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If you have any medical questions or concerns, please talk to your healthcare provider. The articles on Health Guide are underpinned by peer-reviewed research and information drawn from medical societies and governmental agencies. However, they are not a substitute for professional medical advice, diagnosis, or treatment.
If your healthcare provider has recommended you get your first prostate exam, you might feel a bit nervous, but don’t worry! While it may not be the most comfortable test, it’s certainly not painful, and the whole test takes just a few minutes.
Let’s go over what to expect during a prostate exam, who should get tested, and the risks and benefits.
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What is a prostate exam?
The prostate exam, or digital rectal exam (DRE), allows your healthcare provider to check on the health of your prostate gland. Some providers have used it as an element of prostate cancer screening.
After reviewing several studies, experts now recommend against using the prostate exam in prostate cancer screening because the DRE may not be effective for prostate cancer screening. However, many healthcare providers still use it for other purposes or combined with the PSA test for prostate cancer screening (Naji, 2018).
The prostate gland sits just in front of the rectum. Your healthcare provider can reach it by gently inserting a finger in the rectum via the anus. They’ll manually feel your prostate to look for larger than usual areas, lumps, hard spots, tenderness, or any other problems. While performing the DRE, the healthcare provider can also check for other issues in or around the rectum, like hemorrhoids, anal fissures, blood in the stool, etc.
Who should get a prostate exam?
One of the big questions that experts have examined over the years is when men should get a prostate exam. According to the American Urological Association (AUA), if you are over the age of 50 and have an average risk of developing prostate cancer, you should talk to your healthcare provider about the risk and benefits of a prostate exam (Carter, 2013).
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However, suppose you are at a higher risk of prostate cancer or are experiencing urinary or sexual symptoms. In that case, you should have a discussion with your healthcare provider about prostate cancer screening sooner rather than later. People who may have a high risk of prostate cancer include (Carter, 2013):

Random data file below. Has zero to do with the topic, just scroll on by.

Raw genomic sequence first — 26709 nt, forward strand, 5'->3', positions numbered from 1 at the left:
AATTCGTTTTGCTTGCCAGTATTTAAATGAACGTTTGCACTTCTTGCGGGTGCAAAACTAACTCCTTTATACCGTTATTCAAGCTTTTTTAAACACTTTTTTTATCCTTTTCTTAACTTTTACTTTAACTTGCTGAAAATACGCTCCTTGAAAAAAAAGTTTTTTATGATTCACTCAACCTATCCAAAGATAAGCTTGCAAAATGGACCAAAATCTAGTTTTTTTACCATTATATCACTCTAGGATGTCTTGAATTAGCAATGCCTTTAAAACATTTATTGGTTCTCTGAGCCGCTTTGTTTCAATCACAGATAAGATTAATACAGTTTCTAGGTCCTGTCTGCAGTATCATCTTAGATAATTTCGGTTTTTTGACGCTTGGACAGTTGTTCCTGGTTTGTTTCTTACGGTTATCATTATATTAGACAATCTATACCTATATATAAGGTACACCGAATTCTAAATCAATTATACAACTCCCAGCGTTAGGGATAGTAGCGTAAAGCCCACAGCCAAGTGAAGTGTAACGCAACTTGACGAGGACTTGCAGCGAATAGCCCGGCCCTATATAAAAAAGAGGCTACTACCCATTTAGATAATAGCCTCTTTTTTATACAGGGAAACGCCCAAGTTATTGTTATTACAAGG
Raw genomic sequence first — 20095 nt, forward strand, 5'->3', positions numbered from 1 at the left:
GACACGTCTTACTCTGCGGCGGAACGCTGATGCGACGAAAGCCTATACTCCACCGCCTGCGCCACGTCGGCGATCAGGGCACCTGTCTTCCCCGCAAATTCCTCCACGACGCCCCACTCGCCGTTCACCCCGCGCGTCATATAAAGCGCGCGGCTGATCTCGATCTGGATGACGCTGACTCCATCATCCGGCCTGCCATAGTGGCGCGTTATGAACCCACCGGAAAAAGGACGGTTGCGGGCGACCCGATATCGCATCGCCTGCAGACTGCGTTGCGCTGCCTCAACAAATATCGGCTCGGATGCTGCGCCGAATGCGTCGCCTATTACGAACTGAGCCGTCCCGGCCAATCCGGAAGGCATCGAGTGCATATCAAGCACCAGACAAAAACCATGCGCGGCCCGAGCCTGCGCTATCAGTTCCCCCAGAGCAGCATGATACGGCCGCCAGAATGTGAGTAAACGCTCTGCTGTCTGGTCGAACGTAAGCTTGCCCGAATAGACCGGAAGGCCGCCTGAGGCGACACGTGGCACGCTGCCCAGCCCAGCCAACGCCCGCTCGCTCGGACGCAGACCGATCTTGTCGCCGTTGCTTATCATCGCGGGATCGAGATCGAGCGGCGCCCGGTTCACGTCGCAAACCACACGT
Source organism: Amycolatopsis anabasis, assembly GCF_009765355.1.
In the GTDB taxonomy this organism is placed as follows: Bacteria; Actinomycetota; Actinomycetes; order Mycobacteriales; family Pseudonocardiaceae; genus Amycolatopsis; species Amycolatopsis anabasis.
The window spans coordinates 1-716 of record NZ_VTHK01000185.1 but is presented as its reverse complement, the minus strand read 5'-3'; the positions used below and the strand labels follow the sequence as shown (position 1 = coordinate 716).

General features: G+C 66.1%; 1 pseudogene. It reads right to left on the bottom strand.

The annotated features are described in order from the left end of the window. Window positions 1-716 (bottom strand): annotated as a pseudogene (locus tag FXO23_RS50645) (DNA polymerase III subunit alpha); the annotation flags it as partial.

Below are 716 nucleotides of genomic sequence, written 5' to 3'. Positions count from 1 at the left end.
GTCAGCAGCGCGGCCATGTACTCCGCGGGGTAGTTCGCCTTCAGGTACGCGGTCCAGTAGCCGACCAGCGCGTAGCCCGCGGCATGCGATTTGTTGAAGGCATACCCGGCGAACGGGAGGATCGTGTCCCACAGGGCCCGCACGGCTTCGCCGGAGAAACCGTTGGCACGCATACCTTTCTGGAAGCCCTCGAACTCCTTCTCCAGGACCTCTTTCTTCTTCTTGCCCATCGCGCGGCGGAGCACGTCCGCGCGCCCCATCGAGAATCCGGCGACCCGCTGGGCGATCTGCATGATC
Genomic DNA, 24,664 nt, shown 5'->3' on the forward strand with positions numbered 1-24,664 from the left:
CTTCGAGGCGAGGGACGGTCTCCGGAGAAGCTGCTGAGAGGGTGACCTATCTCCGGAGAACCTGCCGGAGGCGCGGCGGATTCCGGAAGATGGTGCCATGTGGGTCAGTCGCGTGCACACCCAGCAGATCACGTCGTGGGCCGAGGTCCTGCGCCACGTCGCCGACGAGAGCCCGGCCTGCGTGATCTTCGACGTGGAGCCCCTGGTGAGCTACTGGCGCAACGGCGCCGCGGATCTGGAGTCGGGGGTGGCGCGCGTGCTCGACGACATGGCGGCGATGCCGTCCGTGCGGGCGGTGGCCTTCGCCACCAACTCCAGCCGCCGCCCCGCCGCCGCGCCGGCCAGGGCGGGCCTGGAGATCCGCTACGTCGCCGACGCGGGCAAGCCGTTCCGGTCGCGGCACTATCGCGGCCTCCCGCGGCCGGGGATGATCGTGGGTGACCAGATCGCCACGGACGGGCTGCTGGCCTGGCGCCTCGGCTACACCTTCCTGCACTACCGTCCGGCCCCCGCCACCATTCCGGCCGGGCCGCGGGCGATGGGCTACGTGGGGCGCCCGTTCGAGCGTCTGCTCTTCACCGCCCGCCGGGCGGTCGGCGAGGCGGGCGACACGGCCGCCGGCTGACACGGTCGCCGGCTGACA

- African Americans
- Men with a family history of prostate cancer or who have tested positive for BRCA1, BRCA2, or HOXB13 gene mutations
- Men with symptoms like blood in the urine, painful or frequent urination, or sexual problems—these may be signs of problems with the prostate, including prostate cancer.
What happens during a prostate exam
If you’ve never had a DRE before, you may be concerned about what happens during a prostate exam and what it feels like. Don’t worry—it is not a painful experience.
Before performing a prostate exam, your healthcare provider will ask you to remove your clothes from the waist down and will provide you with a gown to wear. During the DRE, you will stand and bend at the waist or lie on your side with your knees bent. Your healthcare provider will apply lubricant to a gloved finger, gently insert it into your rectum, and sweep their finger along the wall of the rectum—this allows them to feel any abnormalities in the prostate.
Your provider may press down on your lower abdomen during this process, potentially causing mild discomfort and the urge to urinate—this is normal. The good news is these sensations only last a few minutes.
Things to do before a prostate exam
You don’t have to do anything special to prepare for a prostate exam. You may get one as part of your annual checkup or during an appointment to discuss a specific issue.
Prostate-specific antigen (PSA) test
Along with the DRE, many healthcare providers will also order a test for prostate-specific antigen (PSA), a protein produced by the prostate. The PSA blood test has become the mainstay of prostate cancer screening as it’s far more sensitive than the DRE at picking up cancers.
While measuring PSA levels is important in prostate cancer screening, an abnormal PSA test does not necessarily mean that you have prostate cancer. A PSA outside of the normal range could be due to an enlarged prostate, prostatitis, a urinary tract infection (UTI), among other reasons. Your healthcare provider will help you interpret PSA test results and recommend further testing if necessary.
Various organizations have slightly different recommendations regarding screening. This table illustrates the American Urological Association (AUA) recommendations for prostate cancer screening (Carter, 2013).
The United States Preventive Services Task Force (USPSTF) has very similar recommendations to the AUA. However, they do not comment on men under age 55 or 70+ in excellent health (USPSTF, 2018).